Solved

IHttpModule not getting called

Posted on 2009-07-09
6
566 Views
Last Modified: 2013-11-30
Put simply, is there any reason why an IHttpModule would not get called for requests for script files?  My module is set to gzip compress all JSON responses, and also all script files.  It works perfectly locally, but when I deploy it to my shared hosting account, it **only works for the JSON responses**.

Is there some IIS setting that they might have to cause requests for these files to bypass my HttpModule somehow?

Thanks!
0
Comment
Question by:ARACK04
[X]
Welcome to Experts Exchange

Add your voice to the tech community where 5M+ people just like you are talking about what matters.

  • Help others & share knowledge
  • Earn cash & points
  • Learn & ask questions
  • 3
  • 3
6 Comments
 

Author Comment

by:ARACK04
ID: 24813775
Also, here's the complete code for my module:
using System;
using System.IO;
using System.IO.Compression;
using System.Globalization;
using System.Web;
 
 
public class JsonCompressionModule : IHttpModule {
    public JsonCompressionModule() {
    }
 
    public void Dispose() {
    }
 
    public void Init(HttpApplication app) {
        app.PreRequestHandlerExecute += new EventHandler(Compress);
    }
 
    private void Compress(object sender, EventArgs e) {
        HttpApplication app = (HttpApplication)sender;
        HttpRequest request = app.Request;
        HttpResponse response = app.Response;
 
        if (request.ContentType.ToLower(CultureInfo.InvariantCulture).StartsWith("application/json") ||
            request.Url.ToString().Contains(".js")) {
 
            if (!((request.Browser.IsBrowser("IE")) && (request.Browser.MajorVersion <= 6))) {
                string acceptEncoding = request.Headers["Accept-Encoding"];
 
                if (!string.IsNullOrEmpty(acceptEncoding)) {
                    acceptEncoding = acceptEncoding.ToLower(CultureInfo.InvariantCulture);
 
                    if (acceptEncoding.Contains("gzip")) {
                        response.Filter = new GZipStream(response.Filter, CompressionMode.Compress);
                        response.AddHeader("Content-encoding", "gzip");
                    } else if (acceptEncoding.Contains("deflate")) {
                        response.Filter = new DeflateStream(response.Filter, CompressionMode.Compress);
                        response.AddHeader("Content-encoding", "deflate");
                    }
                }
            }
        }
    }
}

Open in new window

0
 
LVL 13

Accepted Solution

by:
crazyman earned 500 total points
ID: 24814294
Script files are static content, and wont be mapped in iis to the asp.net runtime, therefore the request will never hit asp.net let alone your HttpModule.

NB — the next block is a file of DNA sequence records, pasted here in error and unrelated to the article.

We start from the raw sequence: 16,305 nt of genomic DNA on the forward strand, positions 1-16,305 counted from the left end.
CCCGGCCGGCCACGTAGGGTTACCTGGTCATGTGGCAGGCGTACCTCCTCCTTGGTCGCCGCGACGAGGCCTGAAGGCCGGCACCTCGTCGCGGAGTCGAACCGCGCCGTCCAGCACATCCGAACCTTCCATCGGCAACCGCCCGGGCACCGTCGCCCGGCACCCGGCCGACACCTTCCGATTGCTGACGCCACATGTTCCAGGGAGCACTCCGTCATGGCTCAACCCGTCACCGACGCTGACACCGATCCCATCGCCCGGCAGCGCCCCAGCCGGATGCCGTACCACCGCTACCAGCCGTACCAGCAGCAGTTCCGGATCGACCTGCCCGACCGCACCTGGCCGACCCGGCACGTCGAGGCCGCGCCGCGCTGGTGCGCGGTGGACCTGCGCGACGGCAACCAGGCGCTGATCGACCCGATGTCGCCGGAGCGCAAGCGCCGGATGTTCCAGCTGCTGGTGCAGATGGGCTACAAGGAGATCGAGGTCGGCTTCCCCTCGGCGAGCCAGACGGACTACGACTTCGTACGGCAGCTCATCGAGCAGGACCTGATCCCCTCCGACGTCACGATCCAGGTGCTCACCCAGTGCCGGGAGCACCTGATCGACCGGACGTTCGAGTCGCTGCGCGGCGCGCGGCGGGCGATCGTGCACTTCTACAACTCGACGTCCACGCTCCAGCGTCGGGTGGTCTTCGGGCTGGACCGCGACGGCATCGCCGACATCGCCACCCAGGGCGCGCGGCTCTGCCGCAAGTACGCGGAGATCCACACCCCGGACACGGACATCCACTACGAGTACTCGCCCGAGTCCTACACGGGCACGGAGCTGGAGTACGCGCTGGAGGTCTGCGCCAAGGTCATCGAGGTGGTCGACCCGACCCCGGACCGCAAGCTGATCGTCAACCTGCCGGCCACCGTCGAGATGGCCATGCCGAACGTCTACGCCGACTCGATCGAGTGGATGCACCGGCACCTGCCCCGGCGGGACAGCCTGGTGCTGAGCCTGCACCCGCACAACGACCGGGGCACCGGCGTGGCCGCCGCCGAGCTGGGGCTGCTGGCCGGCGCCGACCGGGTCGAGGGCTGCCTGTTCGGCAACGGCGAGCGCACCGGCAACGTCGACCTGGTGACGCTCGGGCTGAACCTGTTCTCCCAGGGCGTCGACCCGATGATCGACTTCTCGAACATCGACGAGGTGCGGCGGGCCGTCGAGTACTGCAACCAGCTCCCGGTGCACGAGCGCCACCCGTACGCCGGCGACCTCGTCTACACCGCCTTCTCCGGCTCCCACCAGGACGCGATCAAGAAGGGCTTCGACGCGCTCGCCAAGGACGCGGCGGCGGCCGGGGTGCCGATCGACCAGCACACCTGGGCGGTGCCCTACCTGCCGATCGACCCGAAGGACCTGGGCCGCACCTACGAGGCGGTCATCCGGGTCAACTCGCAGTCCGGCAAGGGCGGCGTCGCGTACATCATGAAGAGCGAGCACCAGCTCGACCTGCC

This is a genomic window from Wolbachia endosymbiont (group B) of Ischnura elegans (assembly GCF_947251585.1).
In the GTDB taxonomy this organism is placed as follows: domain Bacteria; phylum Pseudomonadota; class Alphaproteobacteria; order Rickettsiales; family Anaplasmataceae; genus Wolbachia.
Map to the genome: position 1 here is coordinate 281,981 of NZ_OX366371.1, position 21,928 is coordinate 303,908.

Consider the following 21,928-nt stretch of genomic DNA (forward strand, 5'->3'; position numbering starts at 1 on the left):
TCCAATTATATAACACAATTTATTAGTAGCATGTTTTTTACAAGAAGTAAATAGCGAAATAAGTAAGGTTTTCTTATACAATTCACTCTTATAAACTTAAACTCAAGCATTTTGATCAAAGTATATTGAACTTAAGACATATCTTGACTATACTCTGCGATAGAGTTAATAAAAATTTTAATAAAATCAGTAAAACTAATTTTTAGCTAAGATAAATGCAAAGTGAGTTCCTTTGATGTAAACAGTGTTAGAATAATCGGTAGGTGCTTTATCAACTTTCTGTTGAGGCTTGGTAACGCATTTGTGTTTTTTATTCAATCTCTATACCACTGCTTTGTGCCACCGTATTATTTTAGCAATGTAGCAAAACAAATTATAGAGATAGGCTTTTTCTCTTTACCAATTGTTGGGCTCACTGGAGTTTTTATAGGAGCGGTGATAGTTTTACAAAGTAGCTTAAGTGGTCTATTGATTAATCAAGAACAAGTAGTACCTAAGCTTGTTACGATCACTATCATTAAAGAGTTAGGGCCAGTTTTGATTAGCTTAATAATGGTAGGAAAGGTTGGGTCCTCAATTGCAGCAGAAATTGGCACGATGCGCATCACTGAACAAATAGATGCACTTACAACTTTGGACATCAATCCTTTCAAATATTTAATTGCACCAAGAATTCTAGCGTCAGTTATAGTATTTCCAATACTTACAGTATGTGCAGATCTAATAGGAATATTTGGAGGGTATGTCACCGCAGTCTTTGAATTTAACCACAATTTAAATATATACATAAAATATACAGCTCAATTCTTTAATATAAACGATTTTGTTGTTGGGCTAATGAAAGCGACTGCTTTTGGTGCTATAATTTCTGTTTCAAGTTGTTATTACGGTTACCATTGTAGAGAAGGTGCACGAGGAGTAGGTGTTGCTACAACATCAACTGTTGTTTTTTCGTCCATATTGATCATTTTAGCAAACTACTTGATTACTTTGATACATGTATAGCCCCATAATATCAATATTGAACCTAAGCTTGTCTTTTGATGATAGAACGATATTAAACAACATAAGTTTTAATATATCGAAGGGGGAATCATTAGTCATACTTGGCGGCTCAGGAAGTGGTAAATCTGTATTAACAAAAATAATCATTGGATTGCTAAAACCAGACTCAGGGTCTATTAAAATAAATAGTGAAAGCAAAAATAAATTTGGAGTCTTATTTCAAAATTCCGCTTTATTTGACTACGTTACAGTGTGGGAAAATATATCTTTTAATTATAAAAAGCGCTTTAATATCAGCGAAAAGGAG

You may append .js.aspx and they will come through asp.net but you will need to work your handler into mapping that to the correct phyical file...
0
 
LVL 13

Expert Comment

by:crazyman
ID: 24814332
This window in IIS controls what file extensions map to what, you can add to these as you wish.
IIS.gif
0
PeopleSoft Has Never Been Easier

PeopleSoft Adoption Made Smooth & Simple!

On-The-Job Training Is made Intuitive & Easy With WalkMe's On-Screen Guidance Tool.  Claim Your Free WalkMe Account Now

 

Author Comment

by:ARACK04
ID: 24814412
Genius, thanks!

Why did it work in localhost though?  Are requests through localhost not capable of knowing what's static, and just send everything through the ASP.NET runtime?
0
 

Author Comment

by:ARACK04
ID: 24814522
Instead of .js.aspx, couldn't I just add .js to the extensions handled by .NET directly?  Also, if I did that, would it still work for requests with a querystring added on, like

foo.js?ver=1.6    

I would assume so since requests like that still work for .aspx files.

Thanks for putting up with this simple (probably stupid) question!
0
 
LVL 13

Expert Comment

by:crazyman
ID: 24815051
It works on localhost because the development server in visual studio routes all traffic through the runtime.

You could indeed map .js to asp.net and handle them there.
0

Featured Post

Secure Your WordPress Site: 5 Essential Approaches

WordPress is the web's most popular CMS, but its dominance also makes it a target for attackers. Our eBook will show you how to:

Prevent costly exploits of core and plugin vulnerabilities
Repel automated attacks
Lock down your dashboard, secure your code, and protect your users

Question has a verified solution.

If you are experiencing a similar issue, please ask a related question

Suggested Solutions

Title # Comments Views Activity
asp.net mvc5 6 33
Web Site Administration Tool - Security Questions 2 35
Move WSUS to Server 2016 3 37
Javascript function 3 12
For many of us, the  holiday season kindles the natural urge to give back to our friends, family members and communities. While it's easy for friends to notice the impact of such deeds, understanding the contributions of businesses and enterprises i…
I had an issue with InstallShield not being able to use Computer Browser service on Windows Server 2012. Here is the solution I found.
Viewers will learn how to connect to a wireless network using the network security key. They will also learn how to access the IP address and DNS server for connections that must be done manually. After setting up a router, find the network security…
After creating this article (http://www.experts-exchange.com/articles/23699/Setup-Mikrotik-routers-with-OSPF.html), I decided to make a video (no audio) to show you how to configure the routers and run some trace routes and pings between the 7 sites…

732 members asked questions and received personalized solutions in the past 7 days.

Join the community of 500,000 technology professionals and ask your questions.

Join & Ask a Question